The final piece of this puzzle came in the last week of spring training. The Tigers traded long time player Johnny Wockenfuss and probably the only player of value to come through their farm system in the 1980s, Glenn Wilson, for Willie Hernandez and Dave Bergman. This trade made the bullpen lights out as Willie Hernandez was probably the best pitcher on this team. He would win MVP and Cy Young. I think what won him both of these awards is that the Tigers were close in 1983, and it did appear that he was the final piece in the puzzle. Plus it was noted that he only had one blown save for the year. His statistic line looked like this 32 saves, 1.92 ERA, 112 strikeouts in 80 games. He led the league in games pitched and games finished. I think the 32 saves is deceiving as the Tigers weren't in that many close games for the season. But was he really good enough to win both awards? I ask this question because the stats don't seem that eye-popping and he had a very average career besides 1984 and maybe 1985.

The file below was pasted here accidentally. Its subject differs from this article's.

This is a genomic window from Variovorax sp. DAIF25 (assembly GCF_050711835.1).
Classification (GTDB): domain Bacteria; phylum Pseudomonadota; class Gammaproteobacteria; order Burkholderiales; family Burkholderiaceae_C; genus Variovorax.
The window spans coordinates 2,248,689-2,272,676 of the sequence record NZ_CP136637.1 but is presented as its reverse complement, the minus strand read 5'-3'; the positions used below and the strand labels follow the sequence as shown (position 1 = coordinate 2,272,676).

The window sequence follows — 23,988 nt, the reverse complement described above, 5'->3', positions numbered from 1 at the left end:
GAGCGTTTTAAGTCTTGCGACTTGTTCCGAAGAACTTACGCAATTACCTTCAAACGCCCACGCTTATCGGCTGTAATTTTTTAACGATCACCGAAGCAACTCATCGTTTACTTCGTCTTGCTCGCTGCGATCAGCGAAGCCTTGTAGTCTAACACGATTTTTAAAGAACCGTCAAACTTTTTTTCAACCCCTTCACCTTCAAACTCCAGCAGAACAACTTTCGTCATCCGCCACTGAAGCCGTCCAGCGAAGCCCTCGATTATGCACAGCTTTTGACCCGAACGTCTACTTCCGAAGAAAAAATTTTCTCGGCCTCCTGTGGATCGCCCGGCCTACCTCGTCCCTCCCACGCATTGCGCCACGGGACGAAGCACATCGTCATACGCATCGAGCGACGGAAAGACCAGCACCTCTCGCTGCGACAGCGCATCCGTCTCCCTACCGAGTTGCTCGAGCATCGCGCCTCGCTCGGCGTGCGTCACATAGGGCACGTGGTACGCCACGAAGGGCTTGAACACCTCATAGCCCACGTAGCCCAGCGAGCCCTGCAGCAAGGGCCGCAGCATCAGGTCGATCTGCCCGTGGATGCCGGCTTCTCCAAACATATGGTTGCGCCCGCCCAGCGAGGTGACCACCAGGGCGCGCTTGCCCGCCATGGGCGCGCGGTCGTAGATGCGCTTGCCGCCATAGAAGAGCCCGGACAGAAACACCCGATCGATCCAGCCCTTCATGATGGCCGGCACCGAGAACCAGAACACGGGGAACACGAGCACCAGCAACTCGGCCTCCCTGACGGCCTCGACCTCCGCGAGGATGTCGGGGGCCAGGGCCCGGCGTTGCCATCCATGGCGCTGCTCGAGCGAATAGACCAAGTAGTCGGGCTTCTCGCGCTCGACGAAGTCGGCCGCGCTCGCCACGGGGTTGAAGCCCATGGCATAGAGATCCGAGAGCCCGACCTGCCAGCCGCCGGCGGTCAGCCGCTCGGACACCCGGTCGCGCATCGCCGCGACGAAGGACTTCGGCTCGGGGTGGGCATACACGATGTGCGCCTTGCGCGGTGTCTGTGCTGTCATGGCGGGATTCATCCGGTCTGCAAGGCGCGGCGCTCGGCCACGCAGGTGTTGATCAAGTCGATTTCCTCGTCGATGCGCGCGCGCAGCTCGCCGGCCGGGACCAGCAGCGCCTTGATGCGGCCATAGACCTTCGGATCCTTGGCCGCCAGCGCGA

Here are the players in order who received Cy Young votes:
Dan Quisenberry - led the league with 44 saves, and a had a sub 3.00 ERA
Bert Blyleven - pitching for a last place team went 19-7 with a sub 3.00 ERA
Mike Boddicker - led league in wins with 20 and ERA with a 2.79
Dan Petry - went 18-8, best starter on best team, best season of his career
Dave Stieb - actually finished 7th in the voting, led the league in WAR, but only had 16 wins...this was significant in 1984
I would say Hernandez probably was the best pitcher, he did what he had to do and had a sub 2.00 ERA. Actually I probably would've voted for Boddicker, but not a bad choice.
Now for MVP